Feature article published in Daily Mail on pension reform

by Dr. Ros Altmann

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It's time for some clear and joined-up thinking on pensions policy. Pensions have two main functions. Firstly, providing social welfare and secondly, as an investment vehicle. Social welfare should be Government's responsibility, just as unemployment benefit ensures the jobless are not in abject poverty. Unfortunately, UK pension policy has tried to force the private sector to take responsibility for both social insurance and the investment aspects. This has proved unaffordable.

Continuous cuts in state pensions over the years, plus billions of pounds spent on contracting-out rebates, have left us with the lowest and most complex state pension system in the developed world. Forcing company schemes to provide revaluation, spouse cover and inflation-linking has left employers struggling with huge deficits. The ideology that private funds, invested in equities, would provide enough to meet pensioners' social welfare and investment needs, has failed.

Attempts to transfer social insurance costs onto the private sector have backfired, because the costs and risks of private pensions are too high. Nearly half our pensioners need means-tested pension credit to avoid poverty, and mass means-testing of pensioners is undermining private pensions altogether. Since pension credit claimants lose between 40% and 100% of their private pensions, many people shouldn't contribute to pensions at all. Reform of state pensions is essential, to prevent confidence and contributions falling further.

What can we do?

Introducing a £110 a week citizen's pension, indexed to earnings, would simplify state pensions and clarify the state's social insurance role, without undermining the investment role of pensions. Ending contracting-out would save £11billion a year, easily financing the extra £7bn annual cost of citizen's pensions. Government would no longer provide earnings-related pensions, but why should society ensure that higher-earners also receive higher pensions? Surely it is up to them how much they save.

There would be a clear distinction between state and private pensions. Government provides enough to live on, but only just. Anyone wanting a better lifestyle later, would need private savings and these savings would not be penalised by means-testing.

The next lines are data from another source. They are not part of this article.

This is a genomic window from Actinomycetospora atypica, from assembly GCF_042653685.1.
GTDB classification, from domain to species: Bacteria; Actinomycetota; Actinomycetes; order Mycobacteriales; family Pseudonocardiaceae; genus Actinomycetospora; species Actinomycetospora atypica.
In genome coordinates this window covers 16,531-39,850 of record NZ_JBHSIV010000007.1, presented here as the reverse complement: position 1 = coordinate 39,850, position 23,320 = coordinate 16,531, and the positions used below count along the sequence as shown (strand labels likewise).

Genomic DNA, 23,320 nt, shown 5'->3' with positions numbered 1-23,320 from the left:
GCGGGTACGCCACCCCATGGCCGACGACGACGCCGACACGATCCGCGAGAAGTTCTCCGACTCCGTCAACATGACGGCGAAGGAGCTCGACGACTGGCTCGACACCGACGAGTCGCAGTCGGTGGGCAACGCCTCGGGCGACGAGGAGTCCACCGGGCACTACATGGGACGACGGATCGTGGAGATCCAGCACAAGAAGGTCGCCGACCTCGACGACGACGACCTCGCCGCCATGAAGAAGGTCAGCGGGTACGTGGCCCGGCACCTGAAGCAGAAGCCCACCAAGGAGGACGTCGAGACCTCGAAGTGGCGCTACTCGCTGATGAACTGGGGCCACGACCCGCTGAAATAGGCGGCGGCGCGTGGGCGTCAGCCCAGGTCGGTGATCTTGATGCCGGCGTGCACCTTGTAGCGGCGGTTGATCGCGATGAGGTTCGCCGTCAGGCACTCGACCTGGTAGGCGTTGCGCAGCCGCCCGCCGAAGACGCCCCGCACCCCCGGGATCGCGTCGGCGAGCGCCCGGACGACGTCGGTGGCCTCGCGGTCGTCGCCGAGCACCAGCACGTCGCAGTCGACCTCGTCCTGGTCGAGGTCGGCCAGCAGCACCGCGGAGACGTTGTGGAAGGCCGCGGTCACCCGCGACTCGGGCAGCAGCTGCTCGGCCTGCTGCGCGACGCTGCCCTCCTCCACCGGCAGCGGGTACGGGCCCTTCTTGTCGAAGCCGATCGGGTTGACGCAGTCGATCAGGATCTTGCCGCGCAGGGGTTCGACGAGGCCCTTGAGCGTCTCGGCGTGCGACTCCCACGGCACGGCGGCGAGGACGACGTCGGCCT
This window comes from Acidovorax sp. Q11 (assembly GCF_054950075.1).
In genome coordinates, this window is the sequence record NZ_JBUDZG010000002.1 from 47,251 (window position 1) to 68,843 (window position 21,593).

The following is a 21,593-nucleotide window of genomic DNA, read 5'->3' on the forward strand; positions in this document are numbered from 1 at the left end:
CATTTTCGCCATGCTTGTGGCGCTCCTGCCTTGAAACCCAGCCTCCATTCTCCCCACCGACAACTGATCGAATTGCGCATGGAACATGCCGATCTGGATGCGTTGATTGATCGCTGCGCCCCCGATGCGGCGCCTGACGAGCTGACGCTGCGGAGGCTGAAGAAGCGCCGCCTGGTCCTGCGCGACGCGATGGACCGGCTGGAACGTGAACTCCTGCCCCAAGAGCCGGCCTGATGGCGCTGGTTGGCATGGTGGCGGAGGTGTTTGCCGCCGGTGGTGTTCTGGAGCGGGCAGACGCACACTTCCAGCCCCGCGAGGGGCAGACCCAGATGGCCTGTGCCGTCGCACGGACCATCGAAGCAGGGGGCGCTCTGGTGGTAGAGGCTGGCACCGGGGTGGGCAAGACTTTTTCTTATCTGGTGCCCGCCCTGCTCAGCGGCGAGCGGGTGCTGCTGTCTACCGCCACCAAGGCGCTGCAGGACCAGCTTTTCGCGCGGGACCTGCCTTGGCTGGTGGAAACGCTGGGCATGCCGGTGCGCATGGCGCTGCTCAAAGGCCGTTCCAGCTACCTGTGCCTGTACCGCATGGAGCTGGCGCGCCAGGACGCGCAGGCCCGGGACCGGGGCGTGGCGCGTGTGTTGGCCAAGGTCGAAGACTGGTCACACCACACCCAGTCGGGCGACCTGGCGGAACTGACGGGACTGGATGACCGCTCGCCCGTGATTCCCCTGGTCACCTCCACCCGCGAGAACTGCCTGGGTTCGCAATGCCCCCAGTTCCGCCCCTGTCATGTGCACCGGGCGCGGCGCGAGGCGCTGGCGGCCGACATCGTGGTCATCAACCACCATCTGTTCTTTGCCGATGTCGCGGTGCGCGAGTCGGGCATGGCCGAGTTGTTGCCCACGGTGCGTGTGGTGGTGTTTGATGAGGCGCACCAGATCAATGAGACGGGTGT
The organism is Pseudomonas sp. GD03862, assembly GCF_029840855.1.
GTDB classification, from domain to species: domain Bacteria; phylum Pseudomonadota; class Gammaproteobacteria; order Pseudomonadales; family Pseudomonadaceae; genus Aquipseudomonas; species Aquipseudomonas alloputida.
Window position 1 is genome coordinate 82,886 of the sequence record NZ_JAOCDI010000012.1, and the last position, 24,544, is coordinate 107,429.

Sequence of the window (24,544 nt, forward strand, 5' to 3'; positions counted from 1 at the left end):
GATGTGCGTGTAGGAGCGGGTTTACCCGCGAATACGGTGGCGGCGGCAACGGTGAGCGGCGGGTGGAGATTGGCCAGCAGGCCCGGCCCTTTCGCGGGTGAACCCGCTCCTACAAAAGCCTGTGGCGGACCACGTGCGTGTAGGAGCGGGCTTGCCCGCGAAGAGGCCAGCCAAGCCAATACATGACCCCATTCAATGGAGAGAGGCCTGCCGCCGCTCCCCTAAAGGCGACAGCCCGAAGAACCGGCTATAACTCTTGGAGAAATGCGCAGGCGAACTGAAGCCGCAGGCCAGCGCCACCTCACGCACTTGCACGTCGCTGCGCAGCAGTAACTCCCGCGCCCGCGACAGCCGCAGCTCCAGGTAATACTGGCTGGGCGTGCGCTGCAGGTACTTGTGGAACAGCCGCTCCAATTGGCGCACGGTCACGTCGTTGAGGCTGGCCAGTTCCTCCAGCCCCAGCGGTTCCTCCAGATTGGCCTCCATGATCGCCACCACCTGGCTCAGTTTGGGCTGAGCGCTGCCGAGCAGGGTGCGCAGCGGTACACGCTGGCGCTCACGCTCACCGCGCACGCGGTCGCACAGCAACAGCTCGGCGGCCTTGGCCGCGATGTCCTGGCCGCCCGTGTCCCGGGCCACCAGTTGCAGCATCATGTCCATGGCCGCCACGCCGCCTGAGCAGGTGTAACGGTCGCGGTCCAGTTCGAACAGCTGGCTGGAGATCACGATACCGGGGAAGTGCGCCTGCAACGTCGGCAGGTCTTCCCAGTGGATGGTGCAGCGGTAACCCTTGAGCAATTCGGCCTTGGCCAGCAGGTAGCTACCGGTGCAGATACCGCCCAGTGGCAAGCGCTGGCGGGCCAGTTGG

Policymakers would still need to encourage the investment element of pensions, to provide more than the state minimum. Although compulsory contributions may sound appealing, they could prove dangerous. Many employers and individuals are in debt and forcing them to contribute, especially with pension credit in place, could be the biggest mis-selling scandal ever. Compulsion would also damage economic performance, with extra pension contributions reducing wages, investment, employment or profits. However, 'soft compulsion', including contributing part of each year's pay rise into a pension, or automatic enrolment into company schemes, while still allowing people to opt-out, would be much safer.

Since workplace provision is much more cost-effective than individual pension arrangements, employer schemes are important. However, with lifelong employment a rarity, average job-tenure around five years and pensions confidence collapsing, employers need meaningful incentives to offer pensions to their workforce. Individuals, too, need better incentives. Just relying on tax relief - which gives least help to those who need most - is unfair and inefficient. Matching incentive payments, say an extra £2 for every £3 anyone contributed, would be fairer and more effective.

Raising pension age to 70 sounds sensible, but is not a long-term solution. By 2030, age 70 may be as outdated as 65 is now. Far better to re-think retirement altogether. Pensions were designed to last 5 or 10 years, but we now expect to live on them for decades. What a waste of resources! With improved health and working conditions, abandoning fixed retirement ages and encouraging part-time employment in later life, is more flexible and healthier for people and the economy. Retirement should be a 'process' not an 'event'.

In summary, a citizen's pension, better incentives, plus gradual retirement, are radical, workable reforms, to cater for both social welfare and investment roles of pensions. The sooner we approach pensions policy with clear thinking, the better.

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